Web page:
Commodities For Dummies
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Steel, aluminum, and copper may not be as glamorous as their precious metals counterparts, but they’re perhaps even more precious as commodities within the global economy.

Gold, silver, and platinum do have industrial applications, but their primary value is derived from their ability to act as stores of value, in addition to their use in jewelry. Steel, aluminum, and copper are the most important industrial components of the metals complex, used to build everything from railcars to bridges.

You may be surprised to hear that steel is the most widely used metal in the world — more than 1.2 billion tons of it were produced in 2009. Steel is closely followed by aluminum, which is closely followed by copper in terms of total global output. So steel, aluminum, and copper — in that order — rank at the top of the metals complex, based on total output.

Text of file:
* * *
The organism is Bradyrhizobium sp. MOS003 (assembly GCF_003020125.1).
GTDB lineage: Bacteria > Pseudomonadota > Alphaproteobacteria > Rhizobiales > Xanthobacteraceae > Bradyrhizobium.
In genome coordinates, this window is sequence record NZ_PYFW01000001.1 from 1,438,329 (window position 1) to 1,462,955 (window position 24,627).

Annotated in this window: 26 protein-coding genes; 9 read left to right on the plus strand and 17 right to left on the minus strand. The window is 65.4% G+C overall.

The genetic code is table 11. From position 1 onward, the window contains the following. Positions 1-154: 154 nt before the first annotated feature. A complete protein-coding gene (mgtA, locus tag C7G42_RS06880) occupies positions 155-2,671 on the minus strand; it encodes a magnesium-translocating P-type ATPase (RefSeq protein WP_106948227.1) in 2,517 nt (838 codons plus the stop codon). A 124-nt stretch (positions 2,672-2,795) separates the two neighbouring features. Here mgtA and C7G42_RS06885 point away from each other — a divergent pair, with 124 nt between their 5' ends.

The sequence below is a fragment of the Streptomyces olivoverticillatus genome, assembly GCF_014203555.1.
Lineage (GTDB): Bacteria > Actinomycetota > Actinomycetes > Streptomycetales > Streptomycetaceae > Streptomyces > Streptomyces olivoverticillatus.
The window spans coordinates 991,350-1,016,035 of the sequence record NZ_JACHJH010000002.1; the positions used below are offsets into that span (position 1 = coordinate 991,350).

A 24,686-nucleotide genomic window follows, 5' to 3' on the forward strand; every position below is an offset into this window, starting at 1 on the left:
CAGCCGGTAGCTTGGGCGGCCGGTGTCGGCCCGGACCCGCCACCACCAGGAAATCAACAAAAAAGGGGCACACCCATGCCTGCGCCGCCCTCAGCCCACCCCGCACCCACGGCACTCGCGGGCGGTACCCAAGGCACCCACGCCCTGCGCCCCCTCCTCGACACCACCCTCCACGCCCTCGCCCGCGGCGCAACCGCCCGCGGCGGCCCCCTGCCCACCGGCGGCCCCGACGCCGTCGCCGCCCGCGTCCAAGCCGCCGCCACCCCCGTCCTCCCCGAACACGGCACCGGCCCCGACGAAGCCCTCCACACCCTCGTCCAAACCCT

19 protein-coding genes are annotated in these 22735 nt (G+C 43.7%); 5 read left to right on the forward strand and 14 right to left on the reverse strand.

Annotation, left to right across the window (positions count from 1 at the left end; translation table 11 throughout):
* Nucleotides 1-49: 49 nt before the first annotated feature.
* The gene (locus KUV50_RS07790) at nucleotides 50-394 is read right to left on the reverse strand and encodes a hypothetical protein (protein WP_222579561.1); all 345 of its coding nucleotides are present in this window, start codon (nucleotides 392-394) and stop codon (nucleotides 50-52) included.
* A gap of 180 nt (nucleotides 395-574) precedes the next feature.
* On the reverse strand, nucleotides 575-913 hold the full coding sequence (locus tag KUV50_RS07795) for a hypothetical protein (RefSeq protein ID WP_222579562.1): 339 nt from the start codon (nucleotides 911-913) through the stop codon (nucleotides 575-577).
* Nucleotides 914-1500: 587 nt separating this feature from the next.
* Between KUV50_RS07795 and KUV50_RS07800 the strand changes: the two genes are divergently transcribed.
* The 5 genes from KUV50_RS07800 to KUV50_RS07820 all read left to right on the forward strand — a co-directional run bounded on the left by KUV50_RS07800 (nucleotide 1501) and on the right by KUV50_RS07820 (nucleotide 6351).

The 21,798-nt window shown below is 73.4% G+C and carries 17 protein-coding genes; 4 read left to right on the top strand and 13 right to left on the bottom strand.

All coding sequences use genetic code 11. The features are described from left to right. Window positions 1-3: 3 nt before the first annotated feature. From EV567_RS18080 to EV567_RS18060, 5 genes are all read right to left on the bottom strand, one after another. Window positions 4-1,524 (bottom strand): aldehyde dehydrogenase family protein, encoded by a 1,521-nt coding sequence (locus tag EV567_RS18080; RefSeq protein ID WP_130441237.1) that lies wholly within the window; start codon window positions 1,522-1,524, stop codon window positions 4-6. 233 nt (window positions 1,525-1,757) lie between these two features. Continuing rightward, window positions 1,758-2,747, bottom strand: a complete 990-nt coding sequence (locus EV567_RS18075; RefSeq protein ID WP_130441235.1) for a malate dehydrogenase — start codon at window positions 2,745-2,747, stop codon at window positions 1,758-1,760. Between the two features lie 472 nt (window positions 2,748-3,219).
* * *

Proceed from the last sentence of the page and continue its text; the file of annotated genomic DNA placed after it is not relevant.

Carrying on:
Without these metals, which are literally the building blocks of modern societies, life as you know it wouldn’t exist. Buildings couldn’t be built without steel, cars wouldn’t be as lightweight and efficient without aluminum, and you probably wouldn’t be able to get any electricity in your home without copper, which is the electrical conductor of choice.

Due in part to rapid industrialization in China (which happens to be the largest steel producer), India, and other leading developing countries, demand for these three building block metals is strong and will remain robust for the medium to long term. The future looks bright for these metals.

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Amine Bouchentouf is an internationally acclaimed author and market commentator. You can follow his market analysis at

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